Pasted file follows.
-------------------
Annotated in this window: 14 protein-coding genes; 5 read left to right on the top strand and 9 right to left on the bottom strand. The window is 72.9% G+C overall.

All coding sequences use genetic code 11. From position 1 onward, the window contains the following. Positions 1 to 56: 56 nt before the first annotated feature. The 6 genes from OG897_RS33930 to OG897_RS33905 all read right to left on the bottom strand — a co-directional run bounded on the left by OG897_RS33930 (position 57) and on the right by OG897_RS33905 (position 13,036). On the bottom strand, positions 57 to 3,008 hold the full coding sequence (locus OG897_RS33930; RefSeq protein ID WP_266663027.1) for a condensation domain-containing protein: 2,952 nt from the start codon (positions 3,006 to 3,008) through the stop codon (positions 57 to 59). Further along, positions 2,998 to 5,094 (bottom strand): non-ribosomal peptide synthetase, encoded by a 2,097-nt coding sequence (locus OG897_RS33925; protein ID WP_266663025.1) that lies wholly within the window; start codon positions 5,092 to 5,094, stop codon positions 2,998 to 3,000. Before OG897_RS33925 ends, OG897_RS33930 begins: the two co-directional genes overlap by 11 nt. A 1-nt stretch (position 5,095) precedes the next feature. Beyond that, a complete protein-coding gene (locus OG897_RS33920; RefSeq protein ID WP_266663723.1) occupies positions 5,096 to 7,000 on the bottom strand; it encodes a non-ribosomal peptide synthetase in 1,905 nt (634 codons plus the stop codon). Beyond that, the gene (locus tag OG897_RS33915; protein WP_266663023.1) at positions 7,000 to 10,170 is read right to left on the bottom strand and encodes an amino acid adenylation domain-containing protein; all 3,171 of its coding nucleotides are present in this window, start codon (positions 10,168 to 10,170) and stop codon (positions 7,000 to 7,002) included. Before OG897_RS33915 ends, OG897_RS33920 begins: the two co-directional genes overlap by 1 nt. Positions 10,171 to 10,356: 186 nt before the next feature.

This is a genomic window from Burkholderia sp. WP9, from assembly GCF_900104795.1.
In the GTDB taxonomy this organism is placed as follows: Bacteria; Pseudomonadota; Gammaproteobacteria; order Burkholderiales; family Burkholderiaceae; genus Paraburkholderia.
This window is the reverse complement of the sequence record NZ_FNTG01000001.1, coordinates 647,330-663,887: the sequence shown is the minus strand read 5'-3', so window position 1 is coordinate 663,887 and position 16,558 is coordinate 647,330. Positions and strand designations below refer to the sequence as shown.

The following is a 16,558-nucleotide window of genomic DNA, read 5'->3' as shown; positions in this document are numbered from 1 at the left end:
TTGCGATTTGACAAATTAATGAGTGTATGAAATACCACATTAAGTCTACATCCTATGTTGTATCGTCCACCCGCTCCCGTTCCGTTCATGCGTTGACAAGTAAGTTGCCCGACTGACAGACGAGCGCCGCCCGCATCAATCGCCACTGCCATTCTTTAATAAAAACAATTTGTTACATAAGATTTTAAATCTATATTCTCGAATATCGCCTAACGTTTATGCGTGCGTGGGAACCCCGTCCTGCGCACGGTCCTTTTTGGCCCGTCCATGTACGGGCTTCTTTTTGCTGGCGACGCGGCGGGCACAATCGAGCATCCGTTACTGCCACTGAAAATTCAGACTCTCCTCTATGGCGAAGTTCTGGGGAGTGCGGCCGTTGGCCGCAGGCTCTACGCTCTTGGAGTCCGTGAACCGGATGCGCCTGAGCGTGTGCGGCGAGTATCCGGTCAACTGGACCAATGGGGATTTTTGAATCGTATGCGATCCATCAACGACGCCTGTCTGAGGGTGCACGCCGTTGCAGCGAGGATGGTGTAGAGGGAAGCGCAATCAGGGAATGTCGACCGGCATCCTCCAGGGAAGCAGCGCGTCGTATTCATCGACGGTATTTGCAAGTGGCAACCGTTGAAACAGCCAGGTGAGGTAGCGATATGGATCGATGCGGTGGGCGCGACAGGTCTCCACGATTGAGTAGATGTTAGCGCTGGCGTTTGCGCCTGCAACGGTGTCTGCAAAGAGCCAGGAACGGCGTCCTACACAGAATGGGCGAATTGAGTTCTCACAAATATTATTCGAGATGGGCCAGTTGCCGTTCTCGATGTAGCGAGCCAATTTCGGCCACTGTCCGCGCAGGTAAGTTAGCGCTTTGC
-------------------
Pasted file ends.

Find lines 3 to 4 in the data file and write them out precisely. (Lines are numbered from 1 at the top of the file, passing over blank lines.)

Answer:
This is a genomic window from Burkholderia sp. WP9, from assembly GCF_900104795.1.
In the GTDB taxonomy this organism is placed as follows: Bacteria; Pseudomonadota; Gammaproteobacteria; order Burkholderiales; family Burkholderiaceae; genus Paraburkholderia.